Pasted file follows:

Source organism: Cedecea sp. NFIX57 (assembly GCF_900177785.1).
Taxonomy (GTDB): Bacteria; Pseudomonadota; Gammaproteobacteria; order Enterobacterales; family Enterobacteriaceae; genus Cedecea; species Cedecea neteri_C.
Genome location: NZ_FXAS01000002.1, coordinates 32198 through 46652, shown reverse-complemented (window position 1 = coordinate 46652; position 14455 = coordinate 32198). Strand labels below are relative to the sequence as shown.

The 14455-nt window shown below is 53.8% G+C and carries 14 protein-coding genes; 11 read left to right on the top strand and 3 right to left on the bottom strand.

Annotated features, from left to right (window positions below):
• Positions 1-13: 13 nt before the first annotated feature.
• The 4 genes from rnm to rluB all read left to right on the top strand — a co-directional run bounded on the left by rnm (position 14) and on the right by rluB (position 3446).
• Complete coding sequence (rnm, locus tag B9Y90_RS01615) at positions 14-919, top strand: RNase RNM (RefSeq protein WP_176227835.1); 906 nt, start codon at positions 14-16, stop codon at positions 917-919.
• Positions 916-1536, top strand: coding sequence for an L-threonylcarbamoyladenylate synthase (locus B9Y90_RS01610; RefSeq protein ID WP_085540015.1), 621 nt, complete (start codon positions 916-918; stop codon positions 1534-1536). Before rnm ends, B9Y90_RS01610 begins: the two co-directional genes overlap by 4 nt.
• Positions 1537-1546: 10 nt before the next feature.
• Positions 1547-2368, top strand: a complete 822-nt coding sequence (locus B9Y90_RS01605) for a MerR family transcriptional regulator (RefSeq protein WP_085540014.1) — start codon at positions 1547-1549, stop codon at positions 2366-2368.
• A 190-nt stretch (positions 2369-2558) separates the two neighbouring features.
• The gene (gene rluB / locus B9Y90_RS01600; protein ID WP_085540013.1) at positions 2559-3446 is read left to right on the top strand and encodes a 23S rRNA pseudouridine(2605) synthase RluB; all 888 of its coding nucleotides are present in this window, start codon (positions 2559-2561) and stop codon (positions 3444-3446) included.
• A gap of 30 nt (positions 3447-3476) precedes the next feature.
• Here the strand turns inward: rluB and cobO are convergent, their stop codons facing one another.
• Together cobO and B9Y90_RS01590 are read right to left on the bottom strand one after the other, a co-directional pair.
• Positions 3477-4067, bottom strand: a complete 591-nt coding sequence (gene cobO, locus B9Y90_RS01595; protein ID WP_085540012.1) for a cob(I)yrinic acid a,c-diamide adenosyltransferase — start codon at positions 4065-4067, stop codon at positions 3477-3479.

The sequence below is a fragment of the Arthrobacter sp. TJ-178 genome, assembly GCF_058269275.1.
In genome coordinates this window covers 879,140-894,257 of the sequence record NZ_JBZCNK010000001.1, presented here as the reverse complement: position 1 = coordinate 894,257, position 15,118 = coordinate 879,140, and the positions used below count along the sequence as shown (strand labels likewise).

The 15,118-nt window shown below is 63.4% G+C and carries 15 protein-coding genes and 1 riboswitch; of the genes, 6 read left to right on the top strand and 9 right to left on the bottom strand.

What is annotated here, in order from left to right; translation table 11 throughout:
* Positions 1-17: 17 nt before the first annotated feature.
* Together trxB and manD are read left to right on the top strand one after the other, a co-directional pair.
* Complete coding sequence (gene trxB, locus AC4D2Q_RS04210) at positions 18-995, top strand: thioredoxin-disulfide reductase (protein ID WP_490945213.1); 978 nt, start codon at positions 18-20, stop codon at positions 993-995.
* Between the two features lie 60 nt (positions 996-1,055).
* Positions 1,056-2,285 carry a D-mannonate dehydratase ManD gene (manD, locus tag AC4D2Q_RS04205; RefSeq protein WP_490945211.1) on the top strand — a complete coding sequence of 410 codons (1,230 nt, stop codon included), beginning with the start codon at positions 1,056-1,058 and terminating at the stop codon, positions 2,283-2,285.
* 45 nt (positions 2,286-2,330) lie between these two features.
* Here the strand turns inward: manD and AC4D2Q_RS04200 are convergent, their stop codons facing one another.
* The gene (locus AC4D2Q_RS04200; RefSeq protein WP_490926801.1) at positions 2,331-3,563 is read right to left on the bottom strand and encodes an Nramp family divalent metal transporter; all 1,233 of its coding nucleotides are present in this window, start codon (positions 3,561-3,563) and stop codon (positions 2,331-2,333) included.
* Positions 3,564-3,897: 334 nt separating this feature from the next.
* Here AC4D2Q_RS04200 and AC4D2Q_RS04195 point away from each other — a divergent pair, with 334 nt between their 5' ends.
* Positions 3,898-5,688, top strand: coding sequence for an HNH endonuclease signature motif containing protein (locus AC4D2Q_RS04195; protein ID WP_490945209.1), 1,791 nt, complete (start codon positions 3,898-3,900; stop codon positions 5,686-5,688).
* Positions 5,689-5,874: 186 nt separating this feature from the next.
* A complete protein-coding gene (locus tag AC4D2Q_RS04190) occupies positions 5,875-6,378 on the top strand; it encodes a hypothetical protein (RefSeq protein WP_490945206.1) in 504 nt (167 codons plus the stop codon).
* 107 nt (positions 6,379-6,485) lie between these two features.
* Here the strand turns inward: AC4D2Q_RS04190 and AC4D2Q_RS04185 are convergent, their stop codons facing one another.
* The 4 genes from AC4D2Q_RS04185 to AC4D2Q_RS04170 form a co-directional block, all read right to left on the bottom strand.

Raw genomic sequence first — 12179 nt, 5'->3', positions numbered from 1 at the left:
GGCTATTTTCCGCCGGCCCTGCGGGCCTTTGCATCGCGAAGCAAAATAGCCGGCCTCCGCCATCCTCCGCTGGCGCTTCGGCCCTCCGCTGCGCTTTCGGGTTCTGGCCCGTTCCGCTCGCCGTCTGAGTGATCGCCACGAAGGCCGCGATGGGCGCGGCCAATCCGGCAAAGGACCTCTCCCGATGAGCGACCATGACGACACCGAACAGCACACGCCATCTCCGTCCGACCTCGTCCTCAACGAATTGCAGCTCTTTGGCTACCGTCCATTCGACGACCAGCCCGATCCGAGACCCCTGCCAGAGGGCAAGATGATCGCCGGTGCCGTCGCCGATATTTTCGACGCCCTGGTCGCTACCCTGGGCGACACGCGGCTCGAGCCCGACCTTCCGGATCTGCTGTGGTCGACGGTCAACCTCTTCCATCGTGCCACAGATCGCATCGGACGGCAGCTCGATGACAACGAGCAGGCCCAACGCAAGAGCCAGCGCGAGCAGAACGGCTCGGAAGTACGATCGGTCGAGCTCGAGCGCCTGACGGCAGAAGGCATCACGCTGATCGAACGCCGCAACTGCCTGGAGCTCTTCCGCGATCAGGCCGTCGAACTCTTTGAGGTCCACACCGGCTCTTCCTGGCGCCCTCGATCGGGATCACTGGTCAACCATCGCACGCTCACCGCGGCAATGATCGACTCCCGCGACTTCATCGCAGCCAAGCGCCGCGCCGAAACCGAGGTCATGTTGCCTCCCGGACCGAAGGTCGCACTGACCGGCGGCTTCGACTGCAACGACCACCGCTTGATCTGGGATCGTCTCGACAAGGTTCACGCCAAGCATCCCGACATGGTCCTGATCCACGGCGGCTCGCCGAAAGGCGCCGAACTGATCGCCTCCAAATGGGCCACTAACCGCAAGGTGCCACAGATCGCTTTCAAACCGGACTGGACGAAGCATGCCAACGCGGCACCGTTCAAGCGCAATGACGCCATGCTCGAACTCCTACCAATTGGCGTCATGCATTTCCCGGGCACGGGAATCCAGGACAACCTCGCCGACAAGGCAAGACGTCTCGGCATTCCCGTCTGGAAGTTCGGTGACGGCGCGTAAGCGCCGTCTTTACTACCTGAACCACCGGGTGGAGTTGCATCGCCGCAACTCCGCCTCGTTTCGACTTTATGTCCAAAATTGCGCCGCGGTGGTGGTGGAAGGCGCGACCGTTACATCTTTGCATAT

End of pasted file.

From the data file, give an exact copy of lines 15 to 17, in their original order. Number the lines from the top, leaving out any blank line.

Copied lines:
• Here the strand turns inward: rluB and cobO are convergent, their stop codons facing one another.
• Together cobO and B9Y90_RS01590 are read right to left on the bottom strand one after the other, a co-directional pair.
• Positions 3477-4067, bottom strand: a complete 591-nt coding sequence (gene cobO, locus B9Y90_RS01595; protein ID WP_085540012.1) for a cob(I)yrinic acid a,c-diamide adenosyltransferase — start codon at positions 4065-4067, stop codon at positions 3477-3479.